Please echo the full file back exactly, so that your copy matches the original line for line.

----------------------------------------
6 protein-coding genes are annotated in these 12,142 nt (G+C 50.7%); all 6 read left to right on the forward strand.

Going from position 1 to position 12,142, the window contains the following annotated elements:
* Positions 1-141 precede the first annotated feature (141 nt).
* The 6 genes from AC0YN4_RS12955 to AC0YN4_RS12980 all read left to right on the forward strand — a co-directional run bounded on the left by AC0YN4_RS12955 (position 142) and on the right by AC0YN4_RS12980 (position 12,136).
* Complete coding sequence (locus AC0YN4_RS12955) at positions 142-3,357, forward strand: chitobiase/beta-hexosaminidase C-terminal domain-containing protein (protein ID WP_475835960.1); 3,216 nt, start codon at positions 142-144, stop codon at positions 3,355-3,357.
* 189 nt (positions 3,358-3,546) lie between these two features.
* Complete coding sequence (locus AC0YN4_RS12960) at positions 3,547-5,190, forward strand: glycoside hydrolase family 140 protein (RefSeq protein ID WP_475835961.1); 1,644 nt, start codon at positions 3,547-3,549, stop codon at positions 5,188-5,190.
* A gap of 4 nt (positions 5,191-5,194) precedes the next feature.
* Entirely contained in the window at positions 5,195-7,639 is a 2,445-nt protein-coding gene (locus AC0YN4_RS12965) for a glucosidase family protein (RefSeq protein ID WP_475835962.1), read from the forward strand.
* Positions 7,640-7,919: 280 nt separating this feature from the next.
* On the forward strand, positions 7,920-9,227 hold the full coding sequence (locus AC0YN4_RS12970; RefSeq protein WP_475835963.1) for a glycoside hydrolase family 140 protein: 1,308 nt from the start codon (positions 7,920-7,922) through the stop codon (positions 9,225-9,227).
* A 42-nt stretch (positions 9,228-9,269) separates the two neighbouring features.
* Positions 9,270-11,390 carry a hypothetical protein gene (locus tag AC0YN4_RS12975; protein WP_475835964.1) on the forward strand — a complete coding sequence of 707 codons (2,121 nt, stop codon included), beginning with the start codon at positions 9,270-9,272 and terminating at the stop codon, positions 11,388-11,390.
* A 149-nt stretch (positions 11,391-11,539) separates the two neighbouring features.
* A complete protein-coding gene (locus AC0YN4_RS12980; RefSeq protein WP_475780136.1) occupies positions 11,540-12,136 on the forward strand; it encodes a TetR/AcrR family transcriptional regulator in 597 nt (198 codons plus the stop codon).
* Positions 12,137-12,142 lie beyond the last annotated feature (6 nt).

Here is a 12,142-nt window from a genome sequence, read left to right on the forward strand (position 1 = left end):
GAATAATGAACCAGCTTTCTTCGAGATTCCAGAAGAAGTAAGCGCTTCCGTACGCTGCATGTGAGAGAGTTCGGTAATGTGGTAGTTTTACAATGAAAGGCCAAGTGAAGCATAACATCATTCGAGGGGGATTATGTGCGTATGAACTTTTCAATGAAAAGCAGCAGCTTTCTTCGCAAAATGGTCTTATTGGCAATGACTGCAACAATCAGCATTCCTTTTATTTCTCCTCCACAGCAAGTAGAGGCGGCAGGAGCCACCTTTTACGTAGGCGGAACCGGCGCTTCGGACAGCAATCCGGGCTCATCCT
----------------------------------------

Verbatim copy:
6 protein-coding genes are annotated in these 12,142 nt (G+C 50.7%); all 6 read left to right on the forward strand.

Going from position 1 to position 12,142, the window contains the following annotated elements:
* Positions 1-141 precede the first annotated feature (141 nt).
* The 6 genes from AC0YN4_RS12955 to AC0YN4_RS12980 all read left to right on the forward strand — a co-directional run bounded on the left by AC0YN4_RS12955 (position 142) and on the right by AC0YN4_RS12980 (position 12,136).
* Complete coding sequence (locus AC0YN4_RS12955) at positions 142-3,357, forward strand: chitobiase/beta-hexosaminidase C-terminal domain-containing protein (protein ID WP_475835960.1); 3,216 nt, start codon at positions 142-144, stop codon at positions 3,355-3,357.
* 189 nt (positions 3,358-3,546) lie between these two features.
* Complete coding sequence (locus AC0YN4_RS12960) at positions 3,547-5,190, forward strand: glycoside hydrolase family 140 protein (RefSeq protein ID WP_475835961.1); 1,644 nt, start codon at positions 3,547-3,549, stop codon at positions 5,188-5,190.
* A gap of 4 nt (positions 5,191-5,194) precedes the next feature.
* Entirely contained in the window at positions 5,195-7,639 is a 2,445-nt protein-coding gene (locus AC0YN4_RS12965) for a glucosidase family protein (RefSeq protein ID WP_475835962.1), read from the forward strand.
* Positions 7,640-7,919: 280 nt separating this feature from the next.
* On the forward strand, positions 7,920-9,227 hold the full coding sequence (locus AC0YN4_RS12970; RefSeq protein WP_475835963.1) for a glycoside hydrolase family 140 protein: 1,308 nt from the start codon (positions 7,920-7,922) through the stop codon (positions 9,225-9,227).
* A 42-nt stretch (positions 9,228-9,269) separates the two neighbouring features.
* Positions 9,270-11,390 carry a hypothetical protein gene (locus tag AC0YN4_RS12975; protein WP_475835964.1) on the forward strand — a complete coding sequence of 707 codons (2,121 nt, stop codon included), beginning with the start codon at positions 9,270-9,272 and terminating at the stop codon, positions 11,388-11,390.
* A 149-nt stretch (positions 11,391-11,539) separates the two neighbouring features.
* A complete protein-coding gene (locus AC0YN4_RS12980; RefSeq protein WP_475780136.1) occupies positions 11,540-12,136 on the forward strand; it encodes a TetR/AcrR family transcriptional regulator in 597 nt (198 codons plus the stop codon).
* Positions 12,137-12,142 lie beyond the last annotated feature (6 nt).

Here is a 12,142-nt window from a genome sequence, read left to right on the forward strand (position 1 = left end):
GAATAATGAACCAGCTTTCTTCGAGATTCCAGAAGAAGTAAGCGCTTCCGTACGCTGCATGTGAGAGAGTTCGGTAATGTGGTAGTTTTACAATGAAAGGCCAAGTGAAGCATAACATCATTCGAGGGGGATTATGTGCGTATGAACTTTTCAATGAAAAGCAGCAGCTTTCTTCGCAAAATGGTCTTATTGGCAATGACTGCAACAATCAGCATTCCTTTTATTTCTCCTCCACAGCAAGTAGAGGCGGCAGGAGCCACCTTTTACGTAGGCGGAACCGGCGCTTCGGACAGCAATCCGGGCTCATCCT